Published on September 15, 2015 at 9:50 pm Contact Michael: firstname.lastname@example.org After Maya Pitts scored in the 53rd minute Sunday to break a scoreless tie with Colgate, Syracuse goalkeeper Courtney Brosnan raised her right arm. She put up one finger and then pumped her fist as she walked toward her own goal, all while smiling and watching her teammates celebrate on the other end of the field.Before that goal, Syracuse (3-4-1) had played seven consecutive halves of soccer and four overtime periods without scoring. In total this season, the Orange has been shut out in five of eight games, struggling to provide Brosnan with support despite consistently generating scoring chances. SU finally finished two of those chances against Colgate and will look to build off that as it nears Atlantic Coast Conference play.After Syracuse played Cornell to a 0-0 tie Sept. 11, SU head coach Phil Wheddon gathered his team at midfield of SU Soccer Stadium and spoke with them for several minutes. The conversation he had with his players was similar to the ones he had with them after each of its shutout losses.“We’re trying hard to build the team’s confidence,” Wheddon said after the Cornell game. “But it’s difficult when you get repetitive actions. I think that’s the definition of insanity, isn’t it? Doing the same thing over and over, expecting different results.”But when Syracuse took the field for warm-ups Sunday, Wheddon could tell that something was different.AdvertisementThis is placeholder text“The finishing was fantastic and it translated (to the game), so I’m happy for the players,” he said.It was, at the least, a temporary fix for a problem that has plagued Syracuse throughout the season. Not including its 6-0 win against Massachusetts on Aug. 21, the Orange has averaged 0.57 goals per game despite averaging 14 shots per game in that same span.The latter statistic is an improvement over last season, when SU averaged just over 10 shots per game, and that’s something that has given the team hope.“Even though it’s been very frustrating that we couldn’t finish (opportunities), at least we knew we were creating them,” Brosnan said after the Colgate game. “So it was literally just that one final piece that we had to get together.”Brosnan has seen two shutouts in regulation not result in victories. She’s also third in the ACC with 29 saves, and Wheddon called her the team’s best player after the Cornell game.But Wheddon also said that, in some games, Brosnan hasn’t been “troubled” by opposing attacks. He said that ACC teams will take advantage of more scoring opportunities, which will place more onus on Syracuse’s own attack to score goals.Syracuse’s final tune-up before ACC play comes Thursday night against Drexel. After that, the Orange will hit the road to face Virginia, North Carolina and Virginia Tech — three of the conference’s top four teams in goals scored this season.If SU wants to contend with that group, it’ll need to continue its form from Sunday.“We’ve controlled games. We’ve had opportunities,” midfielder Jackie Firenze after the Cornell game. “We just haven’t put them away … We need to put the ball in the back of the net.” Comments Facebook Twitter Google+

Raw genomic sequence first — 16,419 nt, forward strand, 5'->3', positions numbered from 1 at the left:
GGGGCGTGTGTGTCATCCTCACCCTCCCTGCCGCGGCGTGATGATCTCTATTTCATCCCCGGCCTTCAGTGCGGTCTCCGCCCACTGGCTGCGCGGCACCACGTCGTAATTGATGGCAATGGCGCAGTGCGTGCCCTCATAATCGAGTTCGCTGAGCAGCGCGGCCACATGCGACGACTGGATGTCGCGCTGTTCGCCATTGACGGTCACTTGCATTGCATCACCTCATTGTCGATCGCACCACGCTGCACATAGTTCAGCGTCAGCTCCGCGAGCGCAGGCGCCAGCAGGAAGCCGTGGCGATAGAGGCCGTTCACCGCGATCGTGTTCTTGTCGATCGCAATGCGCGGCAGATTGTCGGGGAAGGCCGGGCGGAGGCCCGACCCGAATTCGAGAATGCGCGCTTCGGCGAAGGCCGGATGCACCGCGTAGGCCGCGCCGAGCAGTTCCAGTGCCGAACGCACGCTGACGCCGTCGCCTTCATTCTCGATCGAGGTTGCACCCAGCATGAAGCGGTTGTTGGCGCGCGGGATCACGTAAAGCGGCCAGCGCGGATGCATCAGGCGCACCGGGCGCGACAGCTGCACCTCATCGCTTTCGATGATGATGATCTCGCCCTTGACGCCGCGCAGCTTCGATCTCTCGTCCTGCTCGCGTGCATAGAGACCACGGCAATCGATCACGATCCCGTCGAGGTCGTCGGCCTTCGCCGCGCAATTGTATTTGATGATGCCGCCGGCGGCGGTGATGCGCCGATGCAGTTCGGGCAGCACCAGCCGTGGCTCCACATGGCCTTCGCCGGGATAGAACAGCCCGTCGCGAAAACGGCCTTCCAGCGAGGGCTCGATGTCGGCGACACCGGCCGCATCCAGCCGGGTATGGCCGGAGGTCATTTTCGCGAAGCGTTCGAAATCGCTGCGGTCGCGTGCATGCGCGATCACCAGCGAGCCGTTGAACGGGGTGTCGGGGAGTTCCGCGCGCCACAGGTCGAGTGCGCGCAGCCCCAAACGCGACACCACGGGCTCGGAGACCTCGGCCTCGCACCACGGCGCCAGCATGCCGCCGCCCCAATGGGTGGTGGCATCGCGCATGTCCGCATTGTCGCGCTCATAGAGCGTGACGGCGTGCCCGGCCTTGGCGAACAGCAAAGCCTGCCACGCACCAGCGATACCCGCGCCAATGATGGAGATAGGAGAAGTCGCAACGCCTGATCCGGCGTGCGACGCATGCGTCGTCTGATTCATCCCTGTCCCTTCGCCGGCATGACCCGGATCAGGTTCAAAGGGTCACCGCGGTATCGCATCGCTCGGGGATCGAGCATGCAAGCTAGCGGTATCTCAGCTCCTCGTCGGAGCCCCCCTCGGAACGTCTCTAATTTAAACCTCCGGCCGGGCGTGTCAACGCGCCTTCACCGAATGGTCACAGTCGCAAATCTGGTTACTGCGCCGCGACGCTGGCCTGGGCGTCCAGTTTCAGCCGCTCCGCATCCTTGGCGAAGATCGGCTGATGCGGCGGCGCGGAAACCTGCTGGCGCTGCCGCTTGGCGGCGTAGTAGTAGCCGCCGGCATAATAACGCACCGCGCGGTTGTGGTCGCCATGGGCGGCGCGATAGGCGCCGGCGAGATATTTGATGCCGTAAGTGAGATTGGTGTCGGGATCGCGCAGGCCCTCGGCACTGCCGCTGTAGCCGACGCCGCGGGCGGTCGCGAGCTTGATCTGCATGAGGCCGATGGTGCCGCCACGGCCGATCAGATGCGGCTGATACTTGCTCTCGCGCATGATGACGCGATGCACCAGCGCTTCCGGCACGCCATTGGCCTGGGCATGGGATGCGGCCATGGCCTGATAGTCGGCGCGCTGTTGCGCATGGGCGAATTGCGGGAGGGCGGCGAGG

Newsroom GuidelinesNews TipsContact UsReport an Error WASHINGTON >> The man studied seemingly every one of Michael Jordan’s moves. Kobe Bryant emulated Jordan’s fadeaway jumper. They showed similar on-court mannerisms. They both became obsessed with winning.But Bryant also studied the end of Jordan’s NBA career closely. After averaging 30.1 points per game en route to five NBA MVP awards with the Chicago Bulls, Jordan’s scoring output in his last two seasons with the Washington Wizards dipped in both 2001-02 (22.0 points) and 2002-03 (20 points).Yet, Bryant still admired how Jordan handled his craft even as his skills declined.“He did everything he could to prepare, much the same way he did in Chicago,” Bryant said following the Lakers’ 108-104 win over the Wizards on Wednesday at Verizon Center. “He studied the game and got his body ready to play. Nutrition was a big thing for him. He just did whatever he could to prepare himself. I do the same thing.” Bryant posted a season-high 31 points on 10-of-24 shooting in 36 minutes against the Wizards. But he has averaged 15.8 points, while shooting a career-low 30.1 percent from the field. Jordan represented one of the first people Bryant informed last summer about his plan to retire following the 2015-16 season.“We just talked generally about the game and what it feels like to play the last year,” Bryant said. “But nothing specific.”Moving onLakers guard Jordan Clarkson continues to remain motivated that he was not selected until the 46th pick of last year’s draft. But Clarkson insisted he has no strong feelings against the Wizards for trading his draft rights to the Lakers.And yet … “I still see those guys that got drafted before me,” said Clarkson, who posted 18 points on 6-of-14 shooting. “I’m still trying to prove myself everyday that I’m an NBA player.”Day of mourningSomething bothered Lakers coach Byron Scott far more serious than the Lakers’ struggles or a player’s performance. At least 14 people were killed and 17 others were injured by as many as three shooters on Wednesday at the Inland Regional Center in San Bernardino.“Anytime you see something this senseless where people just go in and shoot up innocent bystanders, it’s crazy,” Scott said. “It seemed like every day our world is getting crazier for whatever reason. Life is not precious for some people as it is to others.”Bryant also offered his sympathy.“Being in California, we know quite a few people,” Bryant said. “The first thing we did was reach out and make sure everybody was safe and sound. Obviously our thoughts and prayers are out there for all the families.”Riding the pineA day after describing the Lakers as “a circus,” Nick Young sat on the bench of Wednesday’s game against Washington. But Scott said there was “no reason” for the benching beyond wanting to feature Metta World Peace at small forward and Larry Nance Jr. at power forward.